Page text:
About butyrate

Sodium butyrate, also known as butyric acid, is classified as a short chain fatty acid (SCFA) and is an important regulator of the intestinal environment.  Deficiency may be an issue in a range of gastrointestinal disorders including diarrhoea, constipation, Irritable Bowel Syndrome (IBS), Inflammatory Bowel Disease (IBD) - Ulcerative colitis, Crohn’s disease and diverticulitis.


There is some butyrate in the foods we eat. Butter, some cheeses (eg. parmesan) and cow’s milk all contain butyrate. However, the amount in each is small. Most butyrate used by the body is produced within the large intestine when good bacteria ferment fibre which has passed through to the intestines without being digested.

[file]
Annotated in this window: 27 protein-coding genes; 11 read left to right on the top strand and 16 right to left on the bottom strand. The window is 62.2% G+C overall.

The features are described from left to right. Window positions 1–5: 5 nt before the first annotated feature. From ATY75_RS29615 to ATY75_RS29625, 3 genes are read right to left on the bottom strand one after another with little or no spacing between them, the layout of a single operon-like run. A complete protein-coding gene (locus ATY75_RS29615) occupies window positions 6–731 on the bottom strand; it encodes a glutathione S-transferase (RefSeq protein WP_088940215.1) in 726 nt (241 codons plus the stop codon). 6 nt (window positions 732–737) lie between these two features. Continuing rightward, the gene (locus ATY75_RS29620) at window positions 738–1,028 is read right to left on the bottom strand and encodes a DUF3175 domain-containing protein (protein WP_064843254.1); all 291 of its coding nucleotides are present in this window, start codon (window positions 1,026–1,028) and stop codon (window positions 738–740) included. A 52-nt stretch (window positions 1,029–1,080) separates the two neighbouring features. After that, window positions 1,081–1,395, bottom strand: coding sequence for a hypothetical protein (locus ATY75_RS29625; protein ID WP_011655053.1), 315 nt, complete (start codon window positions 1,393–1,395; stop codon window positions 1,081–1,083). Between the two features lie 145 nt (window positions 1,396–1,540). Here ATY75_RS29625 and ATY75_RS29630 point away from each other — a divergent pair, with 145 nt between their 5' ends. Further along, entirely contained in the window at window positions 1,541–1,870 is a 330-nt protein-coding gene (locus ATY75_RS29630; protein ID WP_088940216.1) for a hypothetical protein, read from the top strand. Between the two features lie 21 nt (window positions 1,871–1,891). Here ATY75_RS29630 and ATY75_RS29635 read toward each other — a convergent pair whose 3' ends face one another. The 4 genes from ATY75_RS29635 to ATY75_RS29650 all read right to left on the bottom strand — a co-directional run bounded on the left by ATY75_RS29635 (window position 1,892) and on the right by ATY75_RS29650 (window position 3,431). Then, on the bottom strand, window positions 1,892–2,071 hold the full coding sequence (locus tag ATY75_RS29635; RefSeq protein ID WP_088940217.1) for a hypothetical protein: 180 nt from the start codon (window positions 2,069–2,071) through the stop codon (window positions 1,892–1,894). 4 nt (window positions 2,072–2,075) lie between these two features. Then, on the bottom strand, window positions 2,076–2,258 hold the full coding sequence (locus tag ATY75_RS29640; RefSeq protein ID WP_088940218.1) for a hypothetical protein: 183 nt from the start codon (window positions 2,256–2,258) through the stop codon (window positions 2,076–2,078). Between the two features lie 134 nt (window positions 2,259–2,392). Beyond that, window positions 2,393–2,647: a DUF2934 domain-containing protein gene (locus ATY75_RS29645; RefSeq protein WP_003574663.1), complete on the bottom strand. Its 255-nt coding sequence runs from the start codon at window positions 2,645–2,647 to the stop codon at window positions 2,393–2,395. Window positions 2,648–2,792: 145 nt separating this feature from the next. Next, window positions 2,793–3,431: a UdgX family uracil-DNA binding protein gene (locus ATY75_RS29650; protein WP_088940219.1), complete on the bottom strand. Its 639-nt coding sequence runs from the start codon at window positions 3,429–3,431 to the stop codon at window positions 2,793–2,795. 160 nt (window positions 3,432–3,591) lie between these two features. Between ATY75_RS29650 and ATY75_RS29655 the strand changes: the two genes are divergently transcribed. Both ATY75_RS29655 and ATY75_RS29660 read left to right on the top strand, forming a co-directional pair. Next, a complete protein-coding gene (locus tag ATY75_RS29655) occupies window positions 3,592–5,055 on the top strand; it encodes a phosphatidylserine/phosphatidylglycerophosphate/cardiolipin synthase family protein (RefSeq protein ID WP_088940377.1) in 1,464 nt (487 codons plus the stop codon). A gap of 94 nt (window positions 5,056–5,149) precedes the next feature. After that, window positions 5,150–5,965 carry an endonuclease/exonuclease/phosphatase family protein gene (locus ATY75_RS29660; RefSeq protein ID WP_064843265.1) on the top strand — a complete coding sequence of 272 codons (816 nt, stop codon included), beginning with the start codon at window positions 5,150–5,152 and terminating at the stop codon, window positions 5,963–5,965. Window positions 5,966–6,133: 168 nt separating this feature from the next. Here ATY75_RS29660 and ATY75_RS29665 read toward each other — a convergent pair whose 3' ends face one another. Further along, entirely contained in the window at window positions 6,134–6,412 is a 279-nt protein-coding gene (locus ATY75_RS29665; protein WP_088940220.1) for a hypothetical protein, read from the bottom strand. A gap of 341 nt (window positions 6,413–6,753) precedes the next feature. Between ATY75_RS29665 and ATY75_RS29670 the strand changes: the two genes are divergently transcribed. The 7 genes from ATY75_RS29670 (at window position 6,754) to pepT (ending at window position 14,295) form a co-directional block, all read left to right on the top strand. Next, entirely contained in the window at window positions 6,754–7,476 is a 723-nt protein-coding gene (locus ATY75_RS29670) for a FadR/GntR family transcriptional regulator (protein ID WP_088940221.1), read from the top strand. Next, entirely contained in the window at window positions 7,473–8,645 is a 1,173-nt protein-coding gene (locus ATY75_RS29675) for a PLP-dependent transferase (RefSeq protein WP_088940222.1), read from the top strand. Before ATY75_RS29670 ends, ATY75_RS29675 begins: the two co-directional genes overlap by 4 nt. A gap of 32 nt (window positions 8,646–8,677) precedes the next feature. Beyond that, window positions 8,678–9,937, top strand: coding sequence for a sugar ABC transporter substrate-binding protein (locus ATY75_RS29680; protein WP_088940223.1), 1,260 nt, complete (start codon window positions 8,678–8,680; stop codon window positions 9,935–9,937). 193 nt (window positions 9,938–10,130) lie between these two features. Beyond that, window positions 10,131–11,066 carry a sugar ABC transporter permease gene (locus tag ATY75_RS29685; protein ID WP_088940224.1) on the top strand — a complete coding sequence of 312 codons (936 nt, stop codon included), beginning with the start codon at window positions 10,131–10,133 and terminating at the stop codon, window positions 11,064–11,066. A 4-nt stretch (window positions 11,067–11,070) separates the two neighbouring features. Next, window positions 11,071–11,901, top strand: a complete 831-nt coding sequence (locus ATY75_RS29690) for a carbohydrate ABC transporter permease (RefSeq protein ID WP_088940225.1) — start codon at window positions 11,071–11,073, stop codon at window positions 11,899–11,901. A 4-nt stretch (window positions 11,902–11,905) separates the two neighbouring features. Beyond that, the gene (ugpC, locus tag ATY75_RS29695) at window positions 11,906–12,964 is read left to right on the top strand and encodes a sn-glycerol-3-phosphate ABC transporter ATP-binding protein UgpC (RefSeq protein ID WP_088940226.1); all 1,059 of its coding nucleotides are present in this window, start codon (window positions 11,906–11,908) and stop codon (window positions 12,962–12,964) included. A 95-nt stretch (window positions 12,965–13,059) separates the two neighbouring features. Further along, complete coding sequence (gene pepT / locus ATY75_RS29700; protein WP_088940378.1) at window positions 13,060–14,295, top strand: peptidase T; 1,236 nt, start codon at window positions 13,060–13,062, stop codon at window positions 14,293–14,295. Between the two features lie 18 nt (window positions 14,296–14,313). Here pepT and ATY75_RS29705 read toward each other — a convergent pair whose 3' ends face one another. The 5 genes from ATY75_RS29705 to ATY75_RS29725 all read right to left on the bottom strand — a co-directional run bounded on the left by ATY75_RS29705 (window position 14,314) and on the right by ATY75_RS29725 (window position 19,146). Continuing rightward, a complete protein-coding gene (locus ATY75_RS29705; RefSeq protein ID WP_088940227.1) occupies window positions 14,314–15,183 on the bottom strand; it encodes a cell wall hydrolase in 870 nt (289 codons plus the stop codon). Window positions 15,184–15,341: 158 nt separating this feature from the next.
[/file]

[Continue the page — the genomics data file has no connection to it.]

The presence of good bacteria and non-digested fibre are important for the body’s production of butyrate.

Freshly grated parmigiano reggiano parmesan cheese.
Women skipping a rope


Butyrate is an important energy source for the cells on the intestinal wall and assists in maintaining a healthy intestinal wall. This helps prevent bacteria and toxins from entering the body through the intestines.

Butyrate also:

  • helps reduce inflammation
  • helps increases the absorption of sodium and water from food into the large intestine &
  • helps modulate the rate at which food is moved through the intestines

A lack of butyrate may lead to disorders of the gut, particularly in the colon. Diarrhoea and constipation may result.